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Mountain West experts aid federal effort to improve drought monitoring, forecasts

This is an image taken from a mountain peak above Reno. The land is mostly brown with small patches of white snow. The sky is blue with white puffy clouds.
Jesse Juchtzer
/
DRI Science
The Desert Research Institute will help research how often spring heat waves happen and turn into snow droughts, as seen here on Peavine Peak above Reno, Nev., on April 14, 2021.

The federal government is spending nearly $5 million to improve drought monitoring and forecasts in the West to help states, communities and farmers better plan and prepare for droughts.

The funding will support seven research projects focused on bettering drought predictions. More than half of the money ($3.1 million) comes from the National Oceanic and Atmospheric Administration’s (NOAA) National Integrated Drought Information System program. The remaining $1.8 million comes from the Inflation Reduction Act.

One project is studying how often spring heat waves happen and how frequently they turn into snow droughts, a period of abnormally low snowpack for the time of year. The three-year project, which was awarded nearly $750,000, is also analyzing how those conditions affect downstream water supplies.

Researching ways to advance drought predictions is more important than ever, said Dan McEvoy, a professor of climatology at the Desert Research Institute in Reno, Nev., who’s on the project team.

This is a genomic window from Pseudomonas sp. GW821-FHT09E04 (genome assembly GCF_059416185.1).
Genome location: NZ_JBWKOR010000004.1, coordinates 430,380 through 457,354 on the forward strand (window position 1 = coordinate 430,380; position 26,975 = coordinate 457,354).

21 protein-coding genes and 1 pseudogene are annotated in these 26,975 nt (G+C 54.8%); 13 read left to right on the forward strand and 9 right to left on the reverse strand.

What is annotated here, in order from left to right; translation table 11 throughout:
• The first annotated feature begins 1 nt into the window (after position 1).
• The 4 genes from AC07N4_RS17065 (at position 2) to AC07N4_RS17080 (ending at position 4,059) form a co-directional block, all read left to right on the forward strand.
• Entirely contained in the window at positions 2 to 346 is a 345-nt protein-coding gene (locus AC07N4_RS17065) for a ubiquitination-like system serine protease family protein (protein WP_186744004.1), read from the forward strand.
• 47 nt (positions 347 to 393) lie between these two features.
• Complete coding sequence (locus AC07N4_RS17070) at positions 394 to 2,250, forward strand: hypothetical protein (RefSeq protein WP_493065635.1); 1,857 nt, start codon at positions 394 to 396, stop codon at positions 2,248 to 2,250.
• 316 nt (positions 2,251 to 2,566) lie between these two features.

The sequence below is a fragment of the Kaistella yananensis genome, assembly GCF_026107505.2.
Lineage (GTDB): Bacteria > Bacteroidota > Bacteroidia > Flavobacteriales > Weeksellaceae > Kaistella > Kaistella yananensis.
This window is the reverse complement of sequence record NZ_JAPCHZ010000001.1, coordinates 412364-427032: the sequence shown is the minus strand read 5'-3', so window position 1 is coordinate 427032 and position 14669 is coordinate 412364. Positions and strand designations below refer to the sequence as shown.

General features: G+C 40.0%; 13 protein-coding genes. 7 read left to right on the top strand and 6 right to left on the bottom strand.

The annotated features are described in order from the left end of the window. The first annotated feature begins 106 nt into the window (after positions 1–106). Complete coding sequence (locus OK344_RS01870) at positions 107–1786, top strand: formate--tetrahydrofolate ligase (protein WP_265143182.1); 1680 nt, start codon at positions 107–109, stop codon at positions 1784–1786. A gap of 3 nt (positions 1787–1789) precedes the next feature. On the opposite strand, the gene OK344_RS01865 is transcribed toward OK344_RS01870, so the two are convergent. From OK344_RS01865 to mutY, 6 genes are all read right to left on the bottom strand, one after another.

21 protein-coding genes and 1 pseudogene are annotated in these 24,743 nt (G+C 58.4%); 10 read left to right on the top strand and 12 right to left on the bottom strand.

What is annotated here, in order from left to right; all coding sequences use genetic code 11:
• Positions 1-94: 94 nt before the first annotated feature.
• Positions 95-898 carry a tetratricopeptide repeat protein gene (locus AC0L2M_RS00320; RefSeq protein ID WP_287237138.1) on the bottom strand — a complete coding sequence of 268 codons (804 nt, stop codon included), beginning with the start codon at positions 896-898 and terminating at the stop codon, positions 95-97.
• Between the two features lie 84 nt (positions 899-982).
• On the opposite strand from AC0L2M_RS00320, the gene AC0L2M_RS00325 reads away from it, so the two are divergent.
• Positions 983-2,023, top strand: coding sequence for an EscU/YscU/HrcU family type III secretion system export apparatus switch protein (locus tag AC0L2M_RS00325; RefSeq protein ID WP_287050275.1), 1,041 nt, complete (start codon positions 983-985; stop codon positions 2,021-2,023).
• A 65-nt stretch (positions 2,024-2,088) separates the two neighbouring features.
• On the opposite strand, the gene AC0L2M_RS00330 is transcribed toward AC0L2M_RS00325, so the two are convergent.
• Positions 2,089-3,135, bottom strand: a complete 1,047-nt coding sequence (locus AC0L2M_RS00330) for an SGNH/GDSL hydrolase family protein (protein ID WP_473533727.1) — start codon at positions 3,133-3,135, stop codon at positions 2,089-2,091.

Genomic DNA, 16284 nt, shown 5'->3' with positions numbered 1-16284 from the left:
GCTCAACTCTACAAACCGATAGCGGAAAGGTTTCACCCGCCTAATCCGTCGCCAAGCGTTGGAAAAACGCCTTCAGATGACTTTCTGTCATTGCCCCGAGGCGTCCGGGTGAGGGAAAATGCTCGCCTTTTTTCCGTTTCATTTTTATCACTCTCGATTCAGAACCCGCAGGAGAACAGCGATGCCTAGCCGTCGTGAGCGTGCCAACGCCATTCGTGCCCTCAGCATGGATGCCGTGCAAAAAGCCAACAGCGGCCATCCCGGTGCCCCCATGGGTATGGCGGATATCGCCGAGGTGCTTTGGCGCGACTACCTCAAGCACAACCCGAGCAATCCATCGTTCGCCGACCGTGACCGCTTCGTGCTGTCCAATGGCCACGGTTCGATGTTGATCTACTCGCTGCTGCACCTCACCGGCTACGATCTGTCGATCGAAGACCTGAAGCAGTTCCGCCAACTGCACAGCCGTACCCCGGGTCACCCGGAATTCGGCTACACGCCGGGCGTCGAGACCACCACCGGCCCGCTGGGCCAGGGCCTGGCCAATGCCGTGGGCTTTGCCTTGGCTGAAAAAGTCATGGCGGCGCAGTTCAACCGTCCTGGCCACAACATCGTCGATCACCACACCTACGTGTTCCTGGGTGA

“We know that man-made climate change is really driving this increase in temperatures,” McEvoy said. “And so, that's really acting to make droughts worse than they would have been under a less warm climate.”

McEvoy said that’s especially true in the Southwest, where “there is an urgent need to do something about the declining water supply in the Colorado River Basin.”

Another project receiving $750,000 will try to help water managers along that shrinking river. Researchers from the University of Colorado Boulder, Southern Nevada Water Authority, NOAA and the Bureau of Reclamation are developing new tools to improve Colorado River streamflow forecasts used for water management decisions.

These efforts come on the heels of a recent Dartmouth study that found the U.S. drought monitor meant to guide emergency federal aid is not keeping up with climate change.

This story was produced by the Mountain West News Bureau, a collaboration between Wyoming Public Media, Nevada Public Radio, Boise State Public Radio in Idaho, KUNR in Nevada, KUNC in Colorado and KANW in New Mexico, with support from affiliate stations across the region. Funding for the Mountain West News Bureau is provided in part by the Corporation for Public Broadcasting.

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Kaleb is an award-winning journalist and KUNR’s Mountain West News Bureau reporter. His reporting covers issues related to the environment, wildlife and water in Nevada and the region.

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